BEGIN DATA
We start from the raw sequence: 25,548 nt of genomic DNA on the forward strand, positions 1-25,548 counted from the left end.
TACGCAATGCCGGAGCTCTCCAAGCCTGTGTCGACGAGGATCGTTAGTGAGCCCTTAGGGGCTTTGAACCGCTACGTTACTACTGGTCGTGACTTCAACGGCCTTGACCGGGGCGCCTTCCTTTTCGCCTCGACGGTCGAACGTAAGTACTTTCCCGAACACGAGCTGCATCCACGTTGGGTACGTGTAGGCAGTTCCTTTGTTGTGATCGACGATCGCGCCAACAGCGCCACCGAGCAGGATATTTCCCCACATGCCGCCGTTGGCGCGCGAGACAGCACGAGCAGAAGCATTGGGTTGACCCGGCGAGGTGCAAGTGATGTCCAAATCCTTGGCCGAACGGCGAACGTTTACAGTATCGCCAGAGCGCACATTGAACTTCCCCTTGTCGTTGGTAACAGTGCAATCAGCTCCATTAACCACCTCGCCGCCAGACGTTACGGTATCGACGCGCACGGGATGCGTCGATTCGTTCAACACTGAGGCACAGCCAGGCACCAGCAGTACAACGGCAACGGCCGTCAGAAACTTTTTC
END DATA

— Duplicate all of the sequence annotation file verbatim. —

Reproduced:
We start from the raw sequence: 25,548 nt of genomic DNA on the forward strand, positions 1-25,548 counted from the left end.
TACGCAATGCCGGAGCTCTCCAAGCCTGTGTCGACGAGGATCGTTAGTGAGCCCTTAGGGGCTTTGAACCGCTACGTTACTACTGGTCGTGACTTCAACGGCCTTGACCGGGGCGCCTTCCTTTTCGCCTCGACGGTCGAACGTAAGTACTTTCCCGAACACGAGCTGCATCCACGTTGGGTACGTGTAGGCAGTTCCTTTGTTGTGATCGACGATCGCGCCAACAGCGCCACCGAGCAGGATATTTCCCCACATGCCGCCGTTGGCGCGCGAGACAGCACGAGCAGAAGCATTGGGTTGACCCGGCGAGGTGCAAGTGATGTCCAAATCCTTGGCCGAACGGCGAACGTTTACAGTATCGCCAGAGCGCACATTGAACTTCCCCTTGTCGTTGGTAACAGTGCAATCAGCTCCATTAACCACCTCGCCGCCAGACGTTACGGTATCGACGCGCACGGGATGCGTCGATTCGTTCAACACTGAGGCACAGCCAGGCACCAGCAGTACAACGGCAACGGCCGTCAGAAACTTTTTC